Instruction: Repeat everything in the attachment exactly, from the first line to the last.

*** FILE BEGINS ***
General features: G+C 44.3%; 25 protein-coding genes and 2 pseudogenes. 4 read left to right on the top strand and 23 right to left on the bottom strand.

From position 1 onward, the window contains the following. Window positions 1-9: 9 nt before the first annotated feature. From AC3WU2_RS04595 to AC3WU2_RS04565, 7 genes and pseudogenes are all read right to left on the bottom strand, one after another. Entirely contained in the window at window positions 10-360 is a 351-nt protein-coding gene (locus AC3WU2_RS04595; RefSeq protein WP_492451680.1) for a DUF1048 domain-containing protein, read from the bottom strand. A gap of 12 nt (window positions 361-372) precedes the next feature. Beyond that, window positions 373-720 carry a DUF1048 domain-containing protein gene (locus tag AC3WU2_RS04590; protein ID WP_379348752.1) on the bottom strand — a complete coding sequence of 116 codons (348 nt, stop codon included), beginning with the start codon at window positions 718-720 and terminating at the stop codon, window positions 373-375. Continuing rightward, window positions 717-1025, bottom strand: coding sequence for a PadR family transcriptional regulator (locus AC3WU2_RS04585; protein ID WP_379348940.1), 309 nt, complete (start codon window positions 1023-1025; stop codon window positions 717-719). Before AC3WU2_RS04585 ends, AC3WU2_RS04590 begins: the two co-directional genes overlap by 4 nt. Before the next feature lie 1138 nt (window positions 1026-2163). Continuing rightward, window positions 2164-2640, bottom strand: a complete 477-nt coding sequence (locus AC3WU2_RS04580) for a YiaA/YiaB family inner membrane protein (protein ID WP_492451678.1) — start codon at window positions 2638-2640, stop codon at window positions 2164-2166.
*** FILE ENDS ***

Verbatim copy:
General features: G+C 44.3%; 25 protein-coding genes and 2 pseudogenes. 4 read left to right on the top strand and 23 right to left on the bottom strand.

From position 1 onward, the window contains the following. Window positions 1-9: 9 nt before the first annotated feature. From AC3WU2_RS04595 to AC3WU2_RS04565, 7 genes and pseudogenes are all read right to left on the bottom strand, one after another. Entirely contained in the window at window positions 10-360 is a 351-nt protein-coding gene (locus AC3WU2_RS04595; RefSeq protein WP_492451680.1) for a DUF1048 domain-containing protein, read from the bottom strand. A gap of 12 nt (window positions 361-372) precedes the next feature. Beyond that, window positions 373-720 carry a DUF1048 domain-containing protein gene (locus tag AC3WU2_RS04590; protein ID WP_379348752.1) on the bottom strand — a complete coding sequence of 116 codons (348 nt, stop codon included), beginning with the start codon at window positions 718-720 and terminating at the stop codon, window positions 373-375. Continuing rightward, window positions 717-1025, bottom strand: coding sequence for a PadR family transcriptional regulator (locus AC3WU2_RS04585; protein ID WP_379348940.1), 309 nt, complete (start codon window positions 1023-1025; stop codon window positions 717-719). Before AC3WU2_RS04585 ends, AC3WU2_RS04590 begins: the two co-directional genes overlap by 4 nt. Before the next feature lie 1138 nt (window positions 1026-2163). Continuing rightward, window positions 2164-2640, bottom strand: a complete 477-nt coding sequence (locus AC3WU2_RS04580) for a YiaA/YiaB family inner membrane protein (protein ID WP_492451678.1) — start codon at window positions 2638-2640, stop codon at window positions 2164-2166.